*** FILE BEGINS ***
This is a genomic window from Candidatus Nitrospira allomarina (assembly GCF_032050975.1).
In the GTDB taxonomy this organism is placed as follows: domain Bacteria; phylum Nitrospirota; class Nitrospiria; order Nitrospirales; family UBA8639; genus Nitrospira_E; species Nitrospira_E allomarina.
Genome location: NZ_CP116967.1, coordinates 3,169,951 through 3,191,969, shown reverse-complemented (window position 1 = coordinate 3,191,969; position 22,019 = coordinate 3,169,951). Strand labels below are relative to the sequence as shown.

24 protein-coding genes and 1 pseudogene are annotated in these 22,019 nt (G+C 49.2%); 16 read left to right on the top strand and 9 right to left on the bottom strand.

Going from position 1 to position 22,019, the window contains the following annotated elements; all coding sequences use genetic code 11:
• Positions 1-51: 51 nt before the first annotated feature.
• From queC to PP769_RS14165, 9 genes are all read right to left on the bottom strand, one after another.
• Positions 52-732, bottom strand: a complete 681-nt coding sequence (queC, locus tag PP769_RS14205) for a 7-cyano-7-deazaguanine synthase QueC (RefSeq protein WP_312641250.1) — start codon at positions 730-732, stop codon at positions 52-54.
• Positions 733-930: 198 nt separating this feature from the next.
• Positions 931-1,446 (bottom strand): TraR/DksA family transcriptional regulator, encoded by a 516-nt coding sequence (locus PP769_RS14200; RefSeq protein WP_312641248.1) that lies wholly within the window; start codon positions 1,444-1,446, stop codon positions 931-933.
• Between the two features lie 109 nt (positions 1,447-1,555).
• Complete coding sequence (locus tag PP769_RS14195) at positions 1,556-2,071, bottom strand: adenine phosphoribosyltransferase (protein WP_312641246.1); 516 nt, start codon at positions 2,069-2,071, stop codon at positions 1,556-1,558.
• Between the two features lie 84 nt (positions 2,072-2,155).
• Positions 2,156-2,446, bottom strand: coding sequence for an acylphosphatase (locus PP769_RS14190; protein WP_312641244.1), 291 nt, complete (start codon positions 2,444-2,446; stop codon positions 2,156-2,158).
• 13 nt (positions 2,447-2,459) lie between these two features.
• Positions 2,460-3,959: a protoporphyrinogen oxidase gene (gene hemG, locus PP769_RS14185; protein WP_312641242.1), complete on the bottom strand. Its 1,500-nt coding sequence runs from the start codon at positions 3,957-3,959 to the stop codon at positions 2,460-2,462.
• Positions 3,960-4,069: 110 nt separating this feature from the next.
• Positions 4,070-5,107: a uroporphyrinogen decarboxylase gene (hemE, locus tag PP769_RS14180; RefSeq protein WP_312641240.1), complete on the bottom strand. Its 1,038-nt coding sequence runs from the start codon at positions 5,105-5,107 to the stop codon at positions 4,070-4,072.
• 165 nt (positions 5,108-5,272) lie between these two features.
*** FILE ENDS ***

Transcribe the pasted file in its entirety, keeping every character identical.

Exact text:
This is a genomic window from Candidatus Nitrospira allomarina (assembly GCF_032050975.1).
In the GTDB taxonomy this organism is placed as follows: domain Bacteria; phylum Nitrospirota; class Nitrospiria; order Nitrospirales; family UBA8639; genus Nitrospira_E; species Nitrospira_E allomarina.
Genome location: NZ_CP116967.1, coordinates 3,169,951 through 3,191,969, shown reverse-complemented (window position 1 = coordinate 3,191,969; position 22,019 = coordinate 3,169,951). Strand labels below are relative to the sequence as shown.

24 protein-coding genes and 1 pseudogene are annotated in these 22,019 nt (G+C 49.2%); 16 read left to right on the top strand and 9 right to left on the bottom strand.

Going from position 1 to position 22,019, the window contains the following annotated elements; all coding sequences use genetic code 11:
• Positions 1-51: 51 nt before the first annotated feature.
• From queC to PP769_RS14165, 9 genes are all read right to left on the bottom strand, one after another.
• Positions 52-732, bottom strand: a complete 681-nt coding sequence (queC, locus tag PP769_RS14205) for a 7-cyano-7-deazaguanine synthase QueC (RefSeq protein WP_312641250.1) — start codon at positions 730-732, stop codon at positions 52-54.
• Positions 733-930: 198 nt separating this feature from the next.
• Positions 931-1,446 (bottom strand): TraR/DksA family transcriptional regulator, encoded by a 516-nt coding sequence (locus PP769_RS14200; RefSeq protein WP_312641248.1) that lies wholly within the window; start codon positions 1,444-1,446, stop codon positions 931-933.
• Between the two features lie 109 nt (positions 1,447-1,555).
• Complete coding sequence (locus tag PP769_RS14195) at positions 1,556-2,071, bottom strand: adenine phosphoribosyltransferase (protein WP_312641246.1); 516 nt, start codon at positions 2,069-2,071, stop codon at positions 1,556-1,558.
• Between the two features lie 84 nt (positions 2,072-2,155).
• Positions 2,156-2,446, bottom strand: coding sequence for an acylphosphatase (locus PP769_RS14190; protein WP_312641244.1), 291 nt, complete (start codon positions 2,444-2,446; stop codon positions 2,156-2,158).
• 13 nt (positions 2,447-2,459) lie between these two features.
• Positions 2,460-3,959: a protoporphyrinogen oxidase gene (gene hemG, locus PP769_RS14185; protein WP_312641242.1), complete on the bottom strand. Its 1,500-nt coding sequence runs from the start codon at positions 3,957-3,959 to the stop codon at positions 2,460-2,462.
• Positions 3,960-4,069: 110 nt separating this feature from the next.
• Positions 4,070-5,107: a uroporphyrinogen decarboxylase gene (hemE, locus tag PP769_RS14180; RefSeq protein WP_312641240.1), complete on the bottom strand. Its 1,038-nt coding sequence runs from the start codon at positions 5,105-5,107 to the stop codon at positions 4,070-4,072.
• 165 nt (positions 5,108-5,272) lie between these two features.